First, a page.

Monday 30 April 2018

Take it from me: Never judge a book by the blurb on its cover

As I plead with authors to write a blurb for my book, I recognise that they are less of a measure of the book’s worth than the benevolence of the names behind them, writes Emma Brockes in the Guardian. Read on: 

One of the more hideous things you have to do when you have a book coming out is suck up to other authors in the hope they’ll give you a blurb for your jacket. Everybody in this process hates it: the people doing the asking, the people being asked, the third-party friends leaned on to lean on their own contacts. And yet, in the absence of any better ideas, the quote economy chugs on.

I’ve been thinking about blurbs lately, not only because my own galley is out for approval, but because of two recent references to the practice, both of them exceedingly grumpy. The queen of the gentle letdown was the writer Nora Ephron, who – I just looked up an email I received from her many years ago – would respond to friends and acquaintances begging for endorsements with the joke that she gave up giving quotes when her gynaecologist “wrote a book and asked for one”; or her vet, or other versions of a line that evolved over the years and that, with characteristic generosity, she used to make the asker feel slightly less of an arse.

At the other end of the spectrum is the novelist Rose Tremain, who said in the Times last week: “I hardly finish any books. Our so-called literary world is now choked with the mediocre and the banal, piles of which arrive through my letter box, soliciting endorsements, every week.” One feels her pain: no one wants big slabs of text dropping uninvited on the doormat. On the other hand, cheer up, Rose – maybe one day these dreadful people will go away, and then you’ll have problems indeed.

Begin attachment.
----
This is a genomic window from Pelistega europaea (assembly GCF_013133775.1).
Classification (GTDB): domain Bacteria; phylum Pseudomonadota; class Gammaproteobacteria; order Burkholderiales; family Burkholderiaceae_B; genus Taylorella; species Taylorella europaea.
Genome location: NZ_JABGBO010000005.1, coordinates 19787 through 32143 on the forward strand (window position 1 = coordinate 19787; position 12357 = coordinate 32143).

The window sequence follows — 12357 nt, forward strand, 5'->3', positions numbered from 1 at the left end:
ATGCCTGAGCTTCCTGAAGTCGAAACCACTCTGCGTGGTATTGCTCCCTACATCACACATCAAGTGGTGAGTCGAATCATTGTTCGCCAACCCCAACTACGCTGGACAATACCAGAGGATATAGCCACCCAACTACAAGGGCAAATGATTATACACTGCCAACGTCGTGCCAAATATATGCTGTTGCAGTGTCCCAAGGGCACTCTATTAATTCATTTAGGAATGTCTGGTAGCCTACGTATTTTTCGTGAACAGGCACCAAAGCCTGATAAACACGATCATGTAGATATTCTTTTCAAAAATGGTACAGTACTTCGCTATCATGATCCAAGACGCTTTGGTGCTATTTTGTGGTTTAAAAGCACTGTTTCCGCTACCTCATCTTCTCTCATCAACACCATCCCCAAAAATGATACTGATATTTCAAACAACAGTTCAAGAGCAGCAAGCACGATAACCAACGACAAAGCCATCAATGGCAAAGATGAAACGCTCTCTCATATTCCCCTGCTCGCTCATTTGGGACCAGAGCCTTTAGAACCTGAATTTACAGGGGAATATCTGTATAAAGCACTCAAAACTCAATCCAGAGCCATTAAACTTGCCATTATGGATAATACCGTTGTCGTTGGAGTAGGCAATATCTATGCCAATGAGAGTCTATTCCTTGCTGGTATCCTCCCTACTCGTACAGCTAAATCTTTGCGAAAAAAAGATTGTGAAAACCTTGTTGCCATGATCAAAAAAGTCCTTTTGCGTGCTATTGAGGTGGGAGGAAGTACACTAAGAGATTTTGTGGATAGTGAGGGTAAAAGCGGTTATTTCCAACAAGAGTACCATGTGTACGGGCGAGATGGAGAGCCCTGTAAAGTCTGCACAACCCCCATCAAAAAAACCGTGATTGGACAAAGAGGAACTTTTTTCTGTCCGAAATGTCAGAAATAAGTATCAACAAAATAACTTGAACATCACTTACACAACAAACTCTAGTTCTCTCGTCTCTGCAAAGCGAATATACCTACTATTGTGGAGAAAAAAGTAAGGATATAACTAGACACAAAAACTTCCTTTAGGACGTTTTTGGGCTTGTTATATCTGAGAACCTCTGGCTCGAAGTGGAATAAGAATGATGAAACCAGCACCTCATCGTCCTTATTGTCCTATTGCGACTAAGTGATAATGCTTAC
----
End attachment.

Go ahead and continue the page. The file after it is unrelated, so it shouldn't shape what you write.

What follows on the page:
Nora Ephron joked that she gave up giving quotes when her gynaecologist ‘wrote a book and asked for one’. Photograph: Allstar/Cinetext

 I have been sniffy about Rushdie’s profligacy, but in my current mood it strikes me as chivalry of the highest order

Meanwhile, Susan Orlean, of the New Yorker, wrote rather crossly on Twitter that those asking for blurbs should observe some basic rules, among them: “1) Tell me when you need it. I don’t have the power to magically know this date. 2) Don’t praise my ‘novels’. I don’t write novels” – although she had the grace to acknowledge that “everyone hates asking for blurbs”, begging her own publisher to let her off the hook in the run-up to her forthcoming book.

They won’t, of course. Either everyone has to quit, or no one can. These days, I find myself looking at blurbs less as a measure of the book’s worth than of the benevolence of the names who provided them. Hilary Mantel is a legendary blurber, lending her name to a wide range of titles; Jonathan Franzen, for all his assumed unapproachability, is a veteran blurber over the years and I’ve always thought must be a good egg for that. And while I have found myself being sniffy about Salman Rushdie’s profligacy in this area, in my current mood it strikes me as chivalry of the highest order.

Even so, one can have too much of a good thing and I’m always suspicious of a book with too many actor, politician or rock star names on a jacket, which makes me admire the writer’s networking skills and assume the book will be terrible.

“I blurb only for the dead these days,” was a line reportedly used by Margaret Atwood many years ago, confirming my view: while giving a good blurb is a noble act, a good letdown is a work of real genius.

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